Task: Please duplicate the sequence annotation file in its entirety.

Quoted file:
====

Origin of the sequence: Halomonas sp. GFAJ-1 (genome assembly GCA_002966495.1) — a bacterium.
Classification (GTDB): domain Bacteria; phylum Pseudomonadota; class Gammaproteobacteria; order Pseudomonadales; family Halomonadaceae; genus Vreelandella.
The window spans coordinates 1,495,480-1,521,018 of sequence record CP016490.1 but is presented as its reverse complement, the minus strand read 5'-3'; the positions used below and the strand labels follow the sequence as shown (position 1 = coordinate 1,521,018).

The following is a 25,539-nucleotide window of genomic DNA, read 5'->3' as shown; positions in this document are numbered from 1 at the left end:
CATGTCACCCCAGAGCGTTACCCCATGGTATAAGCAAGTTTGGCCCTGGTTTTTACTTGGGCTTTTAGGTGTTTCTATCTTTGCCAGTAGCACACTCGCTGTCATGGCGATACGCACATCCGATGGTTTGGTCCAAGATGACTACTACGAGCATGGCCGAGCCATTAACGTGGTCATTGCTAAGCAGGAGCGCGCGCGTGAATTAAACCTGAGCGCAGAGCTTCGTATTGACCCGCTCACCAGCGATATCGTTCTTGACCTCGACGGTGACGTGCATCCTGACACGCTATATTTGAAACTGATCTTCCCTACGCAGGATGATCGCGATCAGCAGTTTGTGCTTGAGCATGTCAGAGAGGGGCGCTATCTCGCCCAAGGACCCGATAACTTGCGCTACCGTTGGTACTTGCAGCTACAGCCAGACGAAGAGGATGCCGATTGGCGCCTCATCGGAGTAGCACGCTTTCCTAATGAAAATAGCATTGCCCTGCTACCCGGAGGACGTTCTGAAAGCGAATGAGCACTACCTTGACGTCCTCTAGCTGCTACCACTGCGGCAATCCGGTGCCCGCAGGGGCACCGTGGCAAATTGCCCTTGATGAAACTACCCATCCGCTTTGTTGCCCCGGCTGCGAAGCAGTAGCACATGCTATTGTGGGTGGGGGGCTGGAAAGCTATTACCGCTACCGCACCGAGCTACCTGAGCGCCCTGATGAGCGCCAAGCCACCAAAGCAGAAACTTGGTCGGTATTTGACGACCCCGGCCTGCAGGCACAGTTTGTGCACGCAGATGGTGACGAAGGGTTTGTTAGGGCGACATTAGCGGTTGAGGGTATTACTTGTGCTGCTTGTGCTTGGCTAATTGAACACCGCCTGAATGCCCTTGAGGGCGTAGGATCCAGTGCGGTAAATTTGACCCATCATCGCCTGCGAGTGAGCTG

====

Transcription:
Origin of the sequence: Halomonas sp. GFAJ-1 (genome assembly GCA_002966495.1) — a bacterium.
Classification (GTDB): domain Bacteria; phylum Pseudomonadota; class Gammaproteobacteria; order Pseudomonadales; family Halomonadaceae; genus Vreelandella.
The window spans coordinates 1,495,480-1,521,018 of sequence record CP016490.1 but is presented as its reverse complement, the minus strand read 5'-3'; the positions used below and the strand labels follow the sequence as shown (position 1 = coordinate 1,521,018).

The following is a 25,539-nucleotide window of genomic DNA, read 5'->3' as shown; positions in this document are numbered from 1 at the left end:
CATGTCACCCCAGAGCGTTACCCCATGGTATAAGCAAGTTTGGCCCTGGTTTTTACTTGGGCTTTTAGGTGTTTCTATCTTTGCCAGTAGCACACTCGCTGTCATGGCGATACGCACATCCGATGGTTTGGTCCAAGATGACTACTACGAGCATGGCCGAGCCATTAACGTGGTCATTGCTAAGCAGGAGCGCGCGCGTGAATTAAACCTGAGCGCAGAGCTTCGTATTGACCCGCTCACCAGCGATATCGTTCTTGACCTCGACGGTGACGTGCATCCTGACACGCTATATTTGAAACTGATCTTCCCTACGCAGGATGATCGCGATCAGCAGTTTGTGCTTGAGCATGTCAGAGAGGGGCGCTATCTCGCCCAAGGACCCGATAACTTGCGCTACCGTTGGTACTTGCAGCTACAGCCAGACGAAGAGGATGCCGATTGGCGCCTCATCGGAGTAGCACGCTTTCCTAATGAAAATAGCATTGCCCTGCTACCCGGAGGACGTTCTGAAAGCGAATGAGCACTACCTTGACGTCCTCTAGCTGCTACCACTGCGGCAATCCGGTGCCCGCAGGGGCACCGTGGCAAATTGCCCTTGATGAAACTACCCATCCGCTTTGTTGCCCCGGCTGCGAAGCAGTAGCACATGCTATTGTGGGTGGGGGGCTGGAAAGCTATTACCGCTACCGCACCGAGCTACCTGAGCGCCCTGATGAGCGCCAAGCCACCAAAGCAGAAACTTGGTCGGTATTTGACGACCCCGGCCTGCAGGCACAGTTTGTGCACGCAGATGGTGACGAAGGGTTTGTTAGGGCGACATTAGCGGTTGAGGGTATTACTTGTGCTGCTTGTGCTTGGCTAATTGAACACCGCCTGAATGCCCTTGAGGGCGTAGGATCCAGTGCGGTAAATTTGACCCATCATCGCCTGCGAGTGAGCTG